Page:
This proverb, which might sound ironic and contradictory to many, is typical of the Tuaregs, a nomadic tribe predominantly found in the central and western Sahara and along the middle of Niger, stretching from Tombouctou to Nigeria. This tribe is present in Niger, Mali, Algeria, Burkina Faso and Mauritania. Amongst the Tuaregs, interpersonal and close relationships are very important, hence the importance of this proverb, which teaches the value of friendship and the need to appreciate the advice from friends – no matter how unpleasant and painful it might be.

It is believed amongst the Tuaregs, that someone who is your friend has your best interests at heart, hence one should listen to the advice of a friend, regardless how unpleasant or painful such a piece of advice might be. On the other hand, the proverb discourages one from succumbing to the advice of an enemy, no matter how good such a bit of advice might sound, because one’s enemy generally doesn’t wish one good. Generally, your enemies don’t like your progress, as such, they will try to discourage you to succeed. They would like us to make mistakes. In most cases, the advice of a friend might look unpleasant, but it might help one avoid unseen traps and pit holes in the future. However, your enemy might give you a piece of advice that sounds good, but later, such could lead you to unseen danger and misfortune. Hence the proverb discourages one to follow the deceptive advice or plans of enemies. Thus, you could rightly say the advice or words of your friends could make you cry, although they are well meant, however, the kisses of your enemies could make you laugh, in the end, they might hurt you profusely and probably lead to your destruction.

How does this proverb fit our present situation in Africa and beyond? Very much indeed. You need to look round and first determine who your friends and enemies really are. Think very well. Yes, think without emotions or sentiments. Are your friends those who brainwash you to hate or discriminate against others simply because they have a different skin colour, gender, religion, race or race? Are those your “friends” trying to use you to achieve their sinister aims? Are you proud of your “friends” who encourage you to kill innocent people in the name of religion or race? What of those who send you on a suicide mission, yet they have refused to wear the suicide belt themselves and show you how it works? Are your friends, your so-called leaders and mentors who discourage you from sending your children to school, while theirs have the best quality education in the most prestigious universities? Are those who make you believe you are born to remain poor and serve them, your real friends? What of those who want you to believe that your conditions and perhaps, destiny cannot be altered or changed by you through hard work, education and making the right decisions in life? Have you thought about those who encourage you to believe that education is “evil” and unnecessary?

At the end of the day, the choice (and friends) you have made today could radically change your life – for good or bad – in the future. Definitely, those who really care for your future and have you in their hearts will never intentionally lead you astray. They will give you good advice, take the right steps towards helping you reach your goals. Of course, it could be that the way towards your goal could be full of obstacles. Do not be discouraged; nothing good comes easily. Yes, you could cry on the road to your goal, but the end justifies the struggle and obstacles. On the other hand, following the advice of your enemies leads, in most cases, to annihilation. Of course, the road might look smooth at the beginning, but in the end, the damage to yourself and others might be irreparable. Definitely, the word of a friend makes you cry; the word of an enemy makes you laugh.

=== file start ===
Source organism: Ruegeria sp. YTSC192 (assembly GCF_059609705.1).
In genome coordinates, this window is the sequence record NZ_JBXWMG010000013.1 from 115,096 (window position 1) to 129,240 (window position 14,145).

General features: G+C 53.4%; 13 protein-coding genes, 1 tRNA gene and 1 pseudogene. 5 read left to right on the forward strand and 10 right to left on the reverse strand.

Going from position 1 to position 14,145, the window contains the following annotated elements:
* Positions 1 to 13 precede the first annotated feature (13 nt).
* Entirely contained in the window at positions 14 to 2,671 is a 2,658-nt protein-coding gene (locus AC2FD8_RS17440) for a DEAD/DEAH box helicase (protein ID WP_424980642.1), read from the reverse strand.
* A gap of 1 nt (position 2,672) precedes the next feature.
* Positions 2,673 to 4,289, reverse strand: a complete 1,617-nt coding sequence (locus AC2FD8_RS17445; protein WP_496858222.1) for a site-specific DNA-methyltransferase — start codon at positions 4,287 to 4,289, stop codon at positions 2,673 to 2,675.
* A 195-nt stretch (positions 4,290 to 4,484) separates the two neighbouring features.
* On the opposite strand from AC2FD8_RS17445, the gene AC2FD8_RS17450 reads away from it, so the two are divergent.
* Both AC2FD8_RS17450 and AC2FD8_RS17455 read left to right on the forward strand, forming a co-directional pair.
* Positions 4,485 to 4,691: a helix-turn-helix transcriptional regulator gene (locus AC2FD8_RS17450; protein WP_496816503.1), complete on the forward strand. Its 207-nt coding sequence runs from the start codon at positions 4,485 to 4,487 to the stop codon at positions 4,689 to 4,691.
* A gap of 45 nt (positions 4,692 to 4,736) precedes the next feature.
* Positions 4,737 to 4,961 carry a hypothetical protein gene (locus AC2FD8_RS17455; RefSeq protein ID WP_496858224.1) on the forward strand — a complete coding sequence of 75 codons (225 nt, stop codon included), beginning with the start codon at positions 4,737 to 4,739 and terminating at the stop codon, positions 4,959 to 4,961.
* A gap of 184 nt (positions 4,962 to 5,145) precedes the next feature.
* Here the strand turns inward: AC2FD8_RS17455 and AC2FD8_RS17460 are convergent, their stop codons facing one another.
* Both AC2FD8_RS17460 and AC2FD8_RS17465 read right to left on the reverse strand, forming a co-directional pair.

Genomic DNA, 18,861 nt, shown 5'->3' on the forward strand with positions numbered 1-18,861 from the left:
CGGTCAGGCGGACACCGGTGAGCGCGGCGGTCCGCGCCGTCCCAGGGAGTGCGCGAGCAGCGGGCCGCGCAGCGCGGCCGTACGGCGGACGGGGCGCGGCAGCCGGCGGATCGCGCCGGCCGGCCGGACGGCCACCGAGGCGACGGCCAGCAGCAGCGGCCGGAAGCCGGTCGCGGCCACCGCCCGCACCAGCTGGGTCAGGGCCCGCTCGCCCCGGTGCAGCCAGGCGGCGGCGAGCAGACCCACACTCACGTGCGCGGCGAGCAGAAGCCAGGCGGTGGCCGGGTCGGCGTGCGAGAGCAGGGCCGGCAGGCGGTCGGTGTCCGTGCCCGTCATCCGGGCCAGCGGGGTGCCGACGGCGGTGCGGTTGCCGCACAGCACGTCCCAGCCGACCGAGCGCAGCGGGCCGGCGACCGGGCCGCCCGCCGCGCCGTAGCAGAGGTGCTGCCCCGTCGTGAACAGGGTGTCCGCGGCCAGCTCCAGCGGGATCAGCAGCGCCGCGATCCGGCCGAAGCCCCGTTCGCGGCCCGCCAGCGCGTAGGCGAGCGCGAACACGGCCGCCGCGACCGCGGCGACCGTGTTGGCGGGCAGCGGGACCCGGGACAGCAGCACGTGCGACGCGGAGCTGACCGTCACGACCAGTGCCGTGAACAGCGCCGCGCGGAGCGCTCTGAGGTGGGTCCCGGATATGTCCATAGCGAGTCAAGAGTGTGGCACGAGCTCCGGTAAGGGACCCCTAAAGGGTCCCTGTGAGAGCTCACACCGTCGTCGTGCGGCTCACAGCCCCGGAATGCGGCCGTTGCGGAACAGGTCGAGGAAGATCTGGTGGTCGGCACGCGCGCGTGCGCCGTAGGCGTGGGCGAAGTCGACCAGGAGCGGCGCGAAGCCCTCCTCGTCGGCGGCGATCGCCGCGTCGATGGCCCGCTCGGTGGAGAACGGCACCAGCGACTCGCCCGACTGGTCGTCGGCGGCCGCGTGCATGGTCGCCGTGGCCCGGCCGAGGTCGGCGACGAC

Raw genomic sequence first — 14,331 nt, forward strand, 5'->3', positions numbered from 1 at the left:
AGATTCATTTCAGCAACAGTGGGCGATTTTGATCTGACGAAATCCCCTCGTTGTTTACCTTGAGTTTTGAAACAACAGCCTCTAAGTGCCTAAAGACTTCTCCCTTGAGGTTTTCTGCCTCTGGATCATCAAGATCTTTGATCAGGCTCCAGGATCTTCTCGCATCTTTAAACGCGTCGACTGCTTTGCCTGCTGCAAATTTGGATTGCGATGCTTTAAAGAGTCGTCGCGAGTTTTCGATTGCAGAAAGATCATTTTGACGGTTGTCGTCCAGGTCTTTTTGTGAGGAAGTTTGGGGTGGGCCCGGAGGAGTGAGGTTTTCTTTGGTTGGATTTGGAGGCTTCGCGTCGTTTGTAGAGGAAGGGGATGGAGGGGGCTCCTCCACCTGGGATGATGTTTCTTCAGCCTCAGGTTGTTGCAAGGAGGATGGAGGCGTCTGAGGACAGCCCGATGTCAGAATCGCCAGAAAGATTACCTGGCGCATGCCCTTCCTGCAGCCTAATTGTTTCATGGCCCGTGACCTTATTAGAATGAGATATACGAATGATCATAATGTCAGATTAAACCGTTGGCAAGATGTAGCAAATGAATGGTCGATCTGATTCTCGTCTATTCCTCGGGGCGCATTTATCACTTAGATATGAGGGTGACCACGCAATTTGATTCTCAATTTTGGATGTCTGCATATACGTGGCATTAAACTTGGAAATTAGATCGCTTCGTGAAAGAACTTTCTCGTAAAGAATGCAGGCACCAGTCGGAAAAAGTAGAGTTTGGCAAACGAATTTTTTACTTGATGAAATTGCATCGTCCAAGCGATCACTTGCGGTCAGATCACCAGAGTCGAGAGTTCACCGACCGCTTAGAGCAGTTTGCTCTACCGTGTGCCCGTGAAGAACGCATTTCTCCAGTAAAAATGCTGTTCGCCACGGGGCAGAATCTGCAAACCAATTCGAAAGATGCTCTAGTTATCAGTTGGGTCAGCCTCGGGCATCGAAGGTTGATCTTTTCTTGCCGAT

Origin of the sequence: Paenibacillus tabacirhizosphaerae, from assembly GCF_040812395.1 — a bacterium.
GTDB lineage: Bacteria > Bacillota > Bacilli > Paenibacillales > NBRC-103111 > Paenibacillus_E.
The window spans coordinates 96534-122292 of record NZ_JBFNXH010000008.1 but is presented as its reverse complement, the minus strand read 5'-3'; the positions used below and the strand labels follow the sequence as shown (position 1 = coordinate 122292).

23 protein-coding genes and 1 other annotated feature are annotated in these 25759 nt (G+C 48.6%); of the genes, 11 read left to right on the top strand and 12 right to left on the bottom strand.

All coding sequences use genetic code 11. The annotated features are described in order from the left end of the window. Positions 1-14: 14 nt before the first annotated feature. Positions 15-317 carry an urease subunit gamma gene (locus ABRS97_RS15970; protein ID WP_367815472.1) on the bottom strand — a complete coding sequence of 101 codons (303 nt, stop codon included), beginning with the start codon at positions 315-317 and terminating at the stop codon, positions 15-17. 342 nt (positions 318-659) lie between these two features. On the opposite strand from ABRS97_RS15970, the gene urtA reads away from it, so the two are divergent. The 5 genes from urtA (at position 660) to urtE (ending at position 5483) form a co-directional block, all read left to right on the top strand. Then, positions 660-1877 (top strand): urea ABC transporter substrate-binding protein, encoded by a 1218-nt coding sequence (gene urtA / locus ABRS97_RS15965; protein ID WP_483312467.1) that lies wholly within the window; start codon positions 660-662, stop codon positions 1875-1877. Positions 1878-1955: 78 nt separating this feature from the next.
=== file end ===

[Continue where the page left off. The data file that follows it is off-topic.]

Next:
More African proverbs:

A small house will hold a hundred friends ((Duruma, Kenya)


A small house will hold a hundred friends ((Duruma, Kenya)

Chumba chidide chinaidima kuphenya atu mirongo kumi. (Duruma)
Chumba kidogo huweza kuwa na marafiki mia moja. (Swahili)
Une seule maison peut avoir cent amis. (French)
A small house will hold a hundred friends. (English)

Although this proverb of the Duruma, the Mijikenda ethnic groups of the Kenyan coastal region along the Nairobi-Mombasa, might sound a bit confusing and contradictory or even ironic, it is definitely true if you think about it deeply.

Traditionally, a typical Duruma homestead is not big; it could be anything from a small single hut for a man and his wife to a hut for a large extended family comprising of many members. In a typical Duruma polygamous setting, the wives live in their separate huts while their younger children live in their mother’s hut. The boys who have passed the puberty age are encouraged to build their own huts, which can hold several of them irrespective of having different mothers. Not only that, the whole family members eat together from a large dish which can contain plenty of food.

What does this living arrangement tell us about the proverb above and life in general? Much indeed. The proverb is commonly used to emphasise the importance of communal bonding and sharing. Having a little space is, according to the Duruma, not a reason not to share, because sharing (food, accommodation, problems, good things etc.) and supporting one another, cement the relationship amongst people and create a sense of unity and harmony. More than that, sharing and unity, encourage progress.